The Journal of Arthroplasty, Volume 35, Issue 3, 621 - 627

What Factors Influence Operative Time in Total Knee Arthroplasty? A 10-Year Analysis in a National Sample

Acuña, Alexander J. et al.
Knee

Background

Changes in reimbursement in total knee arthroplasty (TKA) by Centers for Medicare and Medicaid Services (CMS) have been tied to a perceived decrease in the total surgical time required to perform these operations. However, little information is available to CMS about recorded surgical times for TKA across the United States and the variables that drive these values. Therefore, the purpose of our study, is to evaluate (1) changes in operative time over time and (2) factors associated with variations in operative time.

Methods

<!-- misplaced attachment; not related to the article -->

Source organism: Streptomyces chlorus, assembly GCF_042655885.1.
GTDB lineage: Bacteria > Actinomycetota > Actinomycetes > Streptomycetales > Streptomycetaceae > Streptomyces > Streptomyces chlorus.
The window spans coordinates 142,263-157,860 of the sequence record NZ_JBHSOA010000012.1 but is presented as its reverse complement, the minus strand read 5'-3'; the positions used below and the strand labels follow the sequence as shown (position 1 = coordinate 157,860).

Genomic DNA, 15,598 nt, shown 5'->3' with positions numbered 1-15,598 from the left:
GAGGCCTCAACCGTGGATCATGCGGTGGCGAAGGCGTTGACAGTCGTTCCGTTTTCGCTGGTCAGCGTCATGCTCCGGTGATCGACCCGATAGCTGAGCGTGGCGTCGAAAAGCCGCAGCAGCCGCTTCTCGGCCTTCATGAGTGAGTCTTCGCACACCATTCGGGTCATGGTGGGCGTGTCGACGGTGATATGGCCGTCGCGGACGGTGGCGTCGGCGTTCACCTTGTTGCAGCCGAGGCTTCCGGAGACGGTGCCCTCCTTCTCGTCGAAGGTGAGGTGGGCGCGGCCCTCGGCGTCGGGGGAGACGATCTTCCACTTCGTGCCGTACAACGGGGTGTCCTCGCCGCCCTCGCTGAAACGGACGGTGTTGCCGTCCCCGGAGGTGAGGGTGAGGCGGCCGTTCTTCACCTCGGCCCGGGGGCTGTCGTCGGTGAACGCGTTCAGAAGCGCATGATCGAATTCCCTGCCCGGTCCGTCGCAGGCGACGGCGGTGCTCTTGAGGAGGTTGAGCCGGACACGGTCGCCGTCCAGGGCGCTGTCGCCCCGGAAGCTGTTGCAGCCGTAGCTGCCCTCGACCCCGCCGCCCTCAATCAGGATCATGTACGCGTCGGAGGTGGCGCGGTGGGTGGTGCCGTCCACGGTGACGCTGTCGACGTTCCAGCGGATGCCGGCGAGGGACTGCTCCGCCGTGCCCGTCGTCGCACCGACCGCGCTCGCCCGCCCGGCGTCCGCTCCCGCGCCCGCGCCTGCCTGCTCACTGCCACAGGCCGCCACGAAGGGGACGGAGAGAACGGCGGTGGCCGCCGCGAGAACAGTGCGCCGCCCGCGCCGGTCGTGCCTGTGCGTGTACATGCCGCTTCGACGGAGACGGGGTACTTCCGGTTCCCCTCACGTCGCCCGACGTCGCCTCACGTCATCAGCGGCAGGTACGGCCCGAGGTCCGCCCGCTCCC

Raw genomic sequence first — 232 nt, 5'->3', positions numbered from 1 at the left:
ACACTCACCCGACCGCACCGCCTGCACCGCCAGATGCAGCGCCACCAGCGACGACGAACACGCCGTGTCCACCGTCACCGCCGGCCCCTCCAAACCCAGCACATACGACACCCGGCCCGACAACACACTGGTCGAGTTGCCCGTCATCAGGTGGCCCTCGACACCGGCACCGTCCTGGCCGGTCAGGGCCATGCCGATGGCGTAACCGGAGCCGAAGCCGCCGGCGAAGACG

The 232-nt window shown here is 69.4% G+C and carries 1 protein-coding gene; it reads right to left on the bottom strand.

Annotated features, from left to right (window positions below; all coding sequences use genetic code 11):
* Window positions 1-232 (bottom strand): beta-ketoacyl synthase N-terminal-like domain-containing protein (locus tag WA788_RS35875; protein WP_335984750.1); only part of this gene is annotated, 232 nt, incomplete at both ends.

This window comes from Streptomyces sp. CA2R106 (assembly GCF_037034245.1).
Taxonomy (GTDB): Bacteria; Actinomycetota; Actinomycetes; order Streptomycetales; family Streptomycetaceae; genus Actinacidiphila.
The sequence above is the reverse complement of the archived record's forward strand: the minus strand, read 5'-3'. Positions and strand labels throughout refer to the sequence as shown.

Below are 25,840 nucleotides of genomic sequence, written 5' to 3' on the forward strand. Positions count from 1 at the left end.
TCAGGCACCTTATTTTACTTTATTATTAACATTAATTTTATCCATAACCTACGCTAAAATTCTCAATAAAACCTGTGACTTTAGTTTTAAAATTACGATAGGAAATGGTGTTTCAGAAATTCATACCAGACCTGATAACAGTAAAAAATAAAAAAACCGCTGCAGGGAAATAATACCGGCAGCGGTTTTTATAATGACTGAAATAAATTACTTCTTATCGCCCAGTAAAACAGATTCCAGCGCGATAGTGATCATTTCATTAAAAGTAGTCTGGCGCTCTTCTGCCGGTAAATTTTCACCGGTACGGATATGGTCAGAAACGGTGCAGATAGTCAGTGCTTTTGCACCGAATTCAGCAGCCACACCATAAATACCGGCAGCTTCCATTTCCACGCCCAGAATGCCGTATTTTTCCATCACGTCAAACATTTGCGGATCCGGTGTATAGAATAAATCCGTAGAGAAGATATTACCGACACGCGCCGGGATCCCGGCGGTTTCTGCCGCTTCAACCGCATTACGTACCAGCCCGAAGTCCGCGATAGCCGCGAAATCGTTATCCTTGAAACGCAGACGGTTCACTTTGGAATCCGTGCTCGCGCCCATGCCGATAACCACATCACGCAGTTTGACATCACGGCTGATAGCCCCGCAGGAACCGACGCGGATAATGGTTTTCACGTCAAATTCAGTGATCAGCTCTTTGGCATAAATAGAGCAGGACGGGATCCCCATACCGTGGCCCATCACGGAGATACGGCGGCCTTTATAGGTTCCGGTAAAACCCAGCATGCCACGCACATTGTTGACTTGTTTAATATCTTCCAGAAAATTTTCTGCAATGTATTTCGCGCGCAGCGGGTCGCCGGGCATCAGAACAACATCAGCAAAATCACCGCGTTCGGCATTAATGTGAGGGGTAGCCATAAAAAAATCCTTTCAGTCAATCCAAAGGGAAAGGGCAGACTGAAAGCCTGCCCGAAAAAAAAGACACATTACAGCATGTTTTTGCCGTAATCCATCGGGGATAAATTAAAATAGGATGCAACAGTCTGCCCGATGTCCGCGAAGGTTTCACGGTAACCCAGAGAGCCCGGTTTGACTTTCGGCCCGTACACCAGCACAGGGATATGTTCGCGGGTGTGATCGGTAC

The National Surgical Quality Improvement Program database was queried to identify all primary TKAs conducted between January 1, 2008, and December 31, 2017. All TKAs conducted within our study period that had operative time data available were included. Multivariable linear models were created to assess factors that influence operative time over the study period.

Results

Our final analysis included 140,890 TKAs. The mean operative time across the study period was found to be 92.60 minutes. Examining quarterly values, operative time stayed within 5 minutes of this mean (range, 89.80-97.51 minutes). Age, sex, functional status, anesthesia type, body mass index, operative year, transfusion requirements, and preoperative laboratory findings significantly influenced operative time (P < .05 for all).

Conclusion

Our analysis indicates that while there are numerous factors that influence procedure duration, operative times have remained stable. This information should be heavily considered in regard to physician reimbursement, because providers are maintaining operative times and work effort while mitigating factors that influence outcomes in the perioperative period.

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